The difference between membranes is more visible on separation factor (Figure 6
). For M2, separation factor continuously increases from 10 to 40 when the water fraction decreases from 11.5 to 0.6 wt%. M2 is thus more selective than M1 and improves dehydration performances of acetone which confirms results from pure solvents permeation. Permeance values, illustrated in Figure 7
, were calculated from Equation (2), taking into account the average concentration in the range (x
-asis) and permeate pressure measured with a same trap. The determination of coefficient activity was done with the NRTL parameters given by Tochigi and al. [42
] for a binary acetone-water mixture. A significant drop of water permeance is observed for both membrane with the transition between pure and binary mixture. This drop is more important for M1 with a decrease from 11,950 to 5488 and from 13,019 to 4220 gpu at 30 and 45 °C respectively. In the case of binary mixture, water permeance is thus lower when the temperature increases from 30 to 45 °C. Acetone permeance is slightly less important than its pure value with a drop from 291 to 154 gpu and remains very weak. For M2, a greater water permeance is visible with a lower drop from 16,866 to 13,770 gpu at 30 °C and acetone permeance remains constant around 180 gpu.
Greater water permeances were observed in this study compared to the literature (Table 4
]: for an acetone-water (95/5 wt%), lower water permeances were obtained through a poly(vinyl alcohol) with multi-walled carbons nanotubes in a crosslinked chitosan matrix (PVA-MWCNT/CS) membrane with values ranging from 1100 to 300 gpu at 30 and 45 °C respectively. For the authors, the drop of water permeance when the temperature increased can be caused by the increase of free volume in the membrane that results in a higher flux for both water and acetone but in a decrease of selectivity. With the same membrane but without crosslinking, a water permeance of 1910 gpu was estimated. Yeang et al. [43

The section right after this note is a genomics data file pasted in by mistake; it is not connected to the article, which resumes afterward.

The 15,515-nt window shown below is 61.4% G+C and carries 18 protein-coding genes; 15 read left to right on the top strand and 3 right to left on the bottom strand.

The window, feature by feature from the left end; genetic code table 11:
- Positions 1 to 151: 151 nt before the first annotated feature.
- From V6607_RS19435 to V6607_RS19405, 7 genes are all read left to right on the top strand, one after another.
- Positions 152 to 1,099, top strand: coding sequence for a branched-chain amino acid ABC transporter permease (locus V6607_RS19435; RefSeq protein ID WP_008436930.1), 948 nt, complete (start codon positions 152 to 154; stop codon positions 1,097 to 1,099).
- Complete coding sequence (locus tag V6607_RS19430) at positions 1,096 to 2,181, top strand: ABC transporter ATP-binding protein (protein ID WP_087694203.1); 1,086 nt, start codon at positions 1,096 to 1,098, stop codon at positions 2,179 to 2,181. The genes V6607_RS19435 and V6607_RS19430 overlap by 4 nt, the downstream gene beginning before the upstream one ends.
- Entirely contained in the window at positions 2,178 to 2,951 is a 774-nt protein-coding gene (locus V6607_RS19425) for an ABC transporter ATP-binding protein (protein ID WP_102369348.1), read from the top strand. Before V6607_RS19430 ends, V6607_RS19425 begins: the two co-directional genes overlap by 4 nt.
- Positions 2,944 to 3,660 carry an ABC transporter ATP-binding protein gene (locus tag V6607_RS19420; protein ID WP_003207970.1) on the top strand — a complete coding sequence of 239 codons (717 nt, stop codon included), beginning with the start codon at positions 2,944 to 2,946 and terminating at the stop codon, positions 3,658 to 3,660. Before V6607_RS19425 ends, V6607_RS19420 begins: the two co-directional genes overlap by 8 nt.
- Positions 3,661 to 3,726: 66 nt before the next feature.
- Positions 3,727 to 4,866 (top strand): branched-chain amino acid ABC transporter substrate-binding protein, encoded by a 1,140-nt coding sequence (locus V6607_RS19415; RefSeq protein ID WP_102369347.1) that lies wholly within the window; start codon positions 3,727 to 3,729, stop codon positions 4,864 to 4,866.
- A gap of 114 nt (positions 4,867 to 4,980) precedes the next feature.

] explained this time the crosslinking leaded to an increase of rigidity of polymer chains, a reduction of free volume and so a lower water permeance. A slight increase of water permeance from 3319 to 4150 gpu at 50 and 60 °C, respectively, was observed by Koch et al. [44
] for the acetone dehydration (0.3 kg·kg−1
of water) a PervapTM
1210 (PVA/PAN) membrane. The difference between permeance values of water from the literature are affected by several parameters: (i) The material of membrane that is organic or inorganic structure, (ii) feed temperature, and (iii) the studied range concentration of water. M1 and M2 show a greater permeance for water highlighting their strong potential for dehydration experiments.